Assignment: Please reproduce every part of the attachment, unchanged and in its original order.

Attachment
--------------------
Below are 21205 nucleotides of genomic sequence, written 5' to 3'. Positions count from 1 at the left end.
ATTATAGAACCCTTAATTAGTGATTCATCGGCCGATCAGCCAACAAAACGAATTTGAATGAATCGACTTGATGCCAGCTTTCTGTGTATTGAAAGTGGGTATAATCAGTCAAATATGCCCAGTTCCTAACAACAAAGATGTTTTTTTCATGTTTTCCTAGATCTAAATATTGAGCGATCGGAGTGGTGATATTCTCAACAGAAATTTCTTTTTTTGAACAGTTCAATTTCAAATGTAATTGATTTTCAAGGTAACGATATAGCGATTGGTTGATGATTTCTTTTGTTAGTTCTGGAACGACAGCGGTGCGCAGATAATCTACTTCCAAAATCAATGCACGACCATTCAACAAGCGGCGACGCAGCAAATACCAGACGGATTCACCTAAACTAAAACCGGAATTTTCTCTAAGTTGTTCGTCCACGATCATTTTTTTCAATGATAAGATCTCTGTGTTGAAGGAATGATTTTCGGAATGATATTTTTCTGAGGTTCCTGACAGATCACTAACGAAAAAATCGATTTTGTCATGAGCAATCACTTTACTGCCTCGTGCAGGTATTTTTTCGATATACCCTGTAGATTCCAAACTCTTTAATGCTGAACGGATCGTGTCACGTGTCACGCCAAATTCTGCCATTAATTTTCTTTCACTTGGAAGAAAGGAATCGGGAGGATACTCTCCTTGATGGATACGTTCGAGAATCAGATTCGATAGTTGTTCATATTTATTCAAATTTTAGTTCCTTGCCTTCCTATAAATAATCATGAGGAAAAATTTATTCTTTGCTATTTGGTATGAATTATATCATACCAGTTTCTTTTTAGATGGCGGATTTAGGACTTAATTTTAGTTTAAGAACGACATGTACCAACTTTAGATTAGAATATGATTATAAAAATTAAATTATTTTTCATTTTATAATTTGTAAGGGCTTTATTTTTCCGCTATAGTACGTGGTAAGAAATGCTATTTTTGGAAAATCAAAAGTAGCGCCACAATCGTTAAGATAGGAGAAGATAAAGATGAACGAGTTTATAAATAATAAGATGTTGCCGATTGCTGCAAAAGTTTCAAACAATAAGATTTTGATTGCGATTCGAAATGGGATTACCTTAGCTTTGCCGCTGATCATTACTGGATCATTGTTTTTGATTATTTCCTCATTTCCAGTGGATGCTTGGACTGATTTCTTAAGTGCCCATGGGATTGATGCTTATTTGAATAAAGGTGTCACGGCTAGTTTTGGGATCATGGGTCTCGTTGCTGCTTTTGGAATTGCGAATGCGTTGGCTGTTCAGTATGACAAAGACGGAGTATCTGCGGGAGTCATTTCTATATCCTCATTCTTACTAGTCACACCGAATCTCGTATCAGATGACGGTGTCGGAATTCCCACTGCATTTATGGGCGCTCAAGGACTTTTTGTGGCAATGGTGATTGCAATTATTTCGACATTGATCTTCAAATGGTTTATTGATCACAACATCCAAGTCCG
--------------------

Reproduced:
Below are 21205 nucleotides of genomic sequence, written 5' to 3'. Positions count from 1 at the left end.
ATTATAGAACCCTTAATTAGTGATTCATCGGCCGATCAGCCAACAAAACGAATTTGAATGAATCGACTTGATGCCAGCTTTCTGTGTATTGAAAGTGGGTATAATCAGTCAAATATGCCCAGTTCCTAACAACAAAGATGTTTTTTTCATGTTTTCCTAGATCTAAATATTGAGCGATCGGAGTGGTGATATTCTCAACAGAAATTTCTTTTTTTGAACAGTTCAATTTCAAATGTAATTGATTTTCAAGGTAACGATATAGCGATTGGTTGATGATTTCTTTTGTTAGTTCTGGAACGACAGCGGTGCGCAGATAATCTACTTCCAAAATCAATGCACGACCATTCAACAAGCGGCGACGCAGCAAATACCAGACGGATTCACCTAAACTAAAACCGGAATTTTCTCTAAGTTGTTCGTCCACGATCATTTTTTTCAATGATAAGATCTCTGTGTTGAAGGAATGATTTTCGGAATGATATTTTTCTGAGGTTCCTGACAGATCACTAACGAAAAAATCGATTTTGTCATGAGCAATCACTTTACTGCCTCGTGCAGGTATTTTTTCGATATACCCTGTAGATTCCAAACTCTTTAATGCTGAACGGATCGTGTCACGTGTCACGCCAAATTCTGCCATTAATTTTCTTTCACTTGGAAGAAAGGAATCGGGAGGATACTCTCCTTGATGGATACGTTCGAGAATCAGATTCGATAGTTGTTCATATTTATTCAAATTTTAGTTCCTTGCCTTCCTATAAATAATCATGAGGAAAAATTTATTCTTTGCTATTTGGTATGAATTATATCATACCAGTTTCTTTTTAGATGGCGGATTTAGGACTTAATTTTAGTTTAAGAACGACATGTACCAACTTTAGATTAGAATATGATTATAAAAATTAAATTATTTTTCATTTTATAATTTGTAAGGGCTTTATTTTTCCGCTATAGTACGTGGTAAGAAATGCTATTTTTGGAAAATCAAAAGTAGCGCCACAATCGTTAAGATAGGAGAAGATAAAGATGAACGAGTTTATAAATAATAAGATGTTGCCGATTGCTGCAAAAGTTTCAAACAATAAGATTTTGATTGCGATTCGAAATGGGATTACCTTAGCTTTGCCGCTGATCATTACTGGATCATTGTTTTTGATTATTTCCTCATTTCCAGTGGATGCTTGGACTGATTTCTTAAGTGCCCATGGGATTGATGCTTATTTGAATAAAGGTGTCACGGCTAGTTTTGGGATCATGGGTCTCGTTGCTGCTTTTGGAATTGCGAATGCGTTGGCTGTTCAGTATGACAAAGACGGAGTATCTGCGGGAGTCATTTCTATATCCTCATTCTTACTAGTCACACCGAATCTCGTATCAGATGACGGTGTCGGAATTCCCACTGCATTTATGGGCGCTCAAGGACTTTTTGTGGCAATGGTGATTGCAATTATTTCGACATTGATCTTCAAATGGTTTATTGATCACAACATCCAAGTCCG